Understanding and comparing investment returns

Keep in mind that, despite new disclosure rules to increase transparency, the fee shown on your investment report may not be the total fee you paid your adviser

Understanding and comparing investment returnsWhen comparing your investment returns to that of others or those you see published, selection and timing are two critical issues. Make sure you’re comparing apples to apples: that you’re weighing similar investments. Each investor has their own risk tolerance and objectives. What’s right for your friend, neighbour or family member may not be right for…

Do you need mortgage insurance?

It depends. As with all financial planning questions, no one answer fits every situation

Do you need mortgage insurance?“Did I need to take the insurance the bank sold me when I got my mortgage? Do I need mortgage insurance at all?” C.P. wrote and asked. I’m often asked this and the answer is usually the same: That depends. As with all financial planning questions, no one answer fits every situation. The simple answer in…

Two in five Canadians expect lifelong debt

'There is a financial wellness crisis, and it's affecting Canadians of all demographics' -- Manulife

Two in five Canadians expect lifelong debtHousehold debt is growing so large, it may be cracking Canada's financial foundation.  A Manulife Financial Corporation survey found that two-in-five Canadians do not expect to escape debt in their lifetime and the spending-to-income ratio is trending negatively in Canada. The Manulife Bank Debt Survey found: 94 per cent of Canadians say the average household…

How to be an adult, one sound financial decision at a time

Many people take a long time to launch on adult life because they've never been taught to spend less than they make

How to be an adult, one sound financial decision at a time“The first responsibility of adulthood is paying your own bills,” according to Jamaica Finance Minister Peter Phillips. That country has worked hard to wean itself of dependency on the International Monetary Fund (IMF) and is in a position to stand on its own feet economically. Paying your bills is a definition of adulthood that applies…

ASC launches campaign for Financial Literacy Month

‘Albertans can better manage their personal finances and protect themselves from unsuitable investments and scams’

ASC launches campaign for Financial Literacy MonthWith Financial Literacy Month underway, the Alberta Securities Commission has launched a campaign encouraging people to gain more financial knowledge. “Building financial literacy is a critical step for Albertans to take in making informed and effective investment decisions,” says Alison Trollope, director of communications and investor education at Alberta Securities Commission. “Our goal is to…

Should you defer collecting CPP and OAS?

Can you afford to hold off and increase your payments later? Will you need more CPP and OAS later in life? And how long do you expect to live?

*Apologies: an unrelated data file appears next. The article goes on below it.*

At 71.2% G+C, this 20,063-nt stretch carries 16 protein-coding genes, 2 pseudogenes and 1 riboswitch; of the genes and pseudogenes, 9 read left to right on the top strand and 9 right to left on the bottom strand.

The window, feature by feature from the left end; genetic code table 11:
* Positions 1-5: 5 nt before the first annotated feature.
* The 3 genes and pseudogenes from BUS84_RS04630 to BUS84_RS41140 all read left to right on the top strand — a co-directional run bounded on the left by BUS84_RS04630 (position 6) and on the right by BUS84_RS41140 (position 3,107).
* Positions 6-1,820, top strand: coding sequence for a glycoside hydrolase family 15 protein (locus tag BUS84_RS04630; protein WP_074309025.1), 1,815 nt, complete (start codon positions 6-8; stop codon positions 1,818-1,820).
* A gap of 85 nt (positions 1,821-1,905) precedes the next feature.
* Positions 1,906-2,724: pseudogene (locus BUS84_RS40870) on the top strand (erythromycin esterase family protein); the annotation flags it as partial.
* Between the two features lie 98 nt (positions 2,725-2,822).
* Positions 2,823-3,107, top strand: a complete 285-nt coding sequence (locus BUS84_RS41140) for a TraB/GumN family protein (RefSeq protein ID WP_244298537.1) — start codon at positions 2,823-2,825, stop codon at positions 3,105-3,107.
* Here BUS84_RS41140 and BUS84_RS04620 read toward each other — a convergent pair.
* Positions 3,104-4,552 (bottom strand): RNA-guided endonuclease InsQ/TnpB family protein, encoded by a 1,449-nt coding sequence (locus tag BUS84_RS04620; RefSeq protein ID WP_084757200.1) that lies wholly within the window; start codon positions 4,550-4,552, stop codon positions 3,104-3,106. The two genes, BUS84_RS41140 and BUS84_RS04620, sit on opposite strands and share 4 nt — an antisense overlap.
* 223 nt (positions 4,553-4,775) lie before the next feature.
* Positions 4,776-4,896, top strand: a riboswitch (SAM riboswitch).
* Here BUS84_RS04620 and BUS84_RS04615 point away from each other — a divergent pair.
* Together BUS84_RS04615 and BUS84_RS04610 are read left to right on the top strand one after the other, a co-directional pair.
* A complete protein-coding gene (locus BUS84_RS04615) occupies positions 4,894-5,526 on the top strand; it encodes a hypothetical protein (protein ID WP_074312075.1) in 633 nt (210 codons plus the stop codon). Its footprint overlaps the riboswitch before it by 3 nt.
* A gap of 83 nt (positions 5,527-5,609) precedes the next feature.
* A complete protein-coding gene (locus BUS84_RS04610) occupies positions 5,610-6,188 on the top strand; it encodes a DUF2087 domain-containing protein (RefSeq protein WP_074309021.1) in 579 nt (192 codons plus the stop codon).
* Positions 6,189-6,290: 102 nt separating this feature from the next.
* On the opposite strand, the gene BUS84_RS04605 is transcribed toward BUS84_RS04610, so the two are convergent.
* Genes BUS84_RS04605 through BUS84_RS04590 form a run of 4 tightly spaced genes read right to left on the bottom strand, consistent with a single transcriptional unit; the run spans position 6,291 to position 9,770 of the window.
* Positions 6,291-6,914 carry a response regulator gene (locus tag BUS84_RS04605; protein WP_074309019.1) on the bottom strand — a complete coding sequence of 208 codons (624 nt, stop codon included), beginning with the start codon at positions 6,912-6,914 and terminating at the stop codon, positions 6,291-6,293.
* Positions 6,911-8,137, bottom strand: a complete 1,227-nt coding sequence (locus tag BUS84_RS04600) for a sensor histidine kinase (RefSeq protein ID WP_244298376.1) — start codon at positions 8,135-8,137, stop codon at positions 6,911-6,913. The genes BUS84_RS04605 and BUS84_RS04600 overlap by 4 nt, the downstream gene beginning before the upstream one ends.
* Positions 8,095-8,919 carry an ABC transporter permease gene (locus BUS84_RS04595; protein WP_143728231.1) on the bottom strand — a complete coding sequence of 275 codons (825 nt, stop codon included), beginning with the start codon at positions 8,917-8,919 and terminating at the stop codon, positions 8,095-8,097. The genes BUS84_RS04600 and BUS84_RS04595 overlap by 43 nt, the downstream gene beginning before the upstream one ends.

Should you defer collecting CPP and OAS?Most people know they can start collecting their Canada Pension Plan (CPP) at age 60, even though they’ll get smaller monthly payments than if they waited until 65. Many people just want the money now and don’t care about any added benefits to delaying CPP and Old Age Security (OAS). The standard CPP and OAS…

Four in 10 Canadians struggling financially: TD

When it comes to financial health, Quebec is the healthiest province and Alberta lags behind, said the report.

Four in 10 Canadians struggling financially: TDBy Troy Media The TD Financial Health Index finds that four in 10 Canadians are financially struggling, with Albertans lagging when it comes to financial health. The index by the TD Bank Group is a national benchmarking survey providing a portrait of Canadians’ financial well-being and how they’re managing their personal finances. The study, released…

Canada-U.S. disposable income gap widens

Over the past four decades, average real annual disposable income per capita rose 40% faster in the U.S. than in Canada, says a CIBC report

Canada-U.S. disposable income gap widensBy Troy Media Real disposable income per capita in Canada is currently $13,000 higher than it was in 1980. But in the United States, it’s US$25,000 higher, says a report released on Monday by CIBC. Over the past four decades, average real annual disposable income per capita in Canada has risen by 1.3 per cent,…

Canadian household credit accelerates

HELOCs often used for home improvement and renovation spending has been on a steep climb for 18 years: Scotiabank report

Canadian household credit acceleratesTotal chartered bank household credit growth in Canada accelerated in August, supported by an expansion in residential mortgage credit and non-mortgage credit that was the fastest in about two years, says a new report by Scotiabank. But the report also said that growth in home equity lines of credit (HELOCs) has slowed since its peak…
1 2 3 9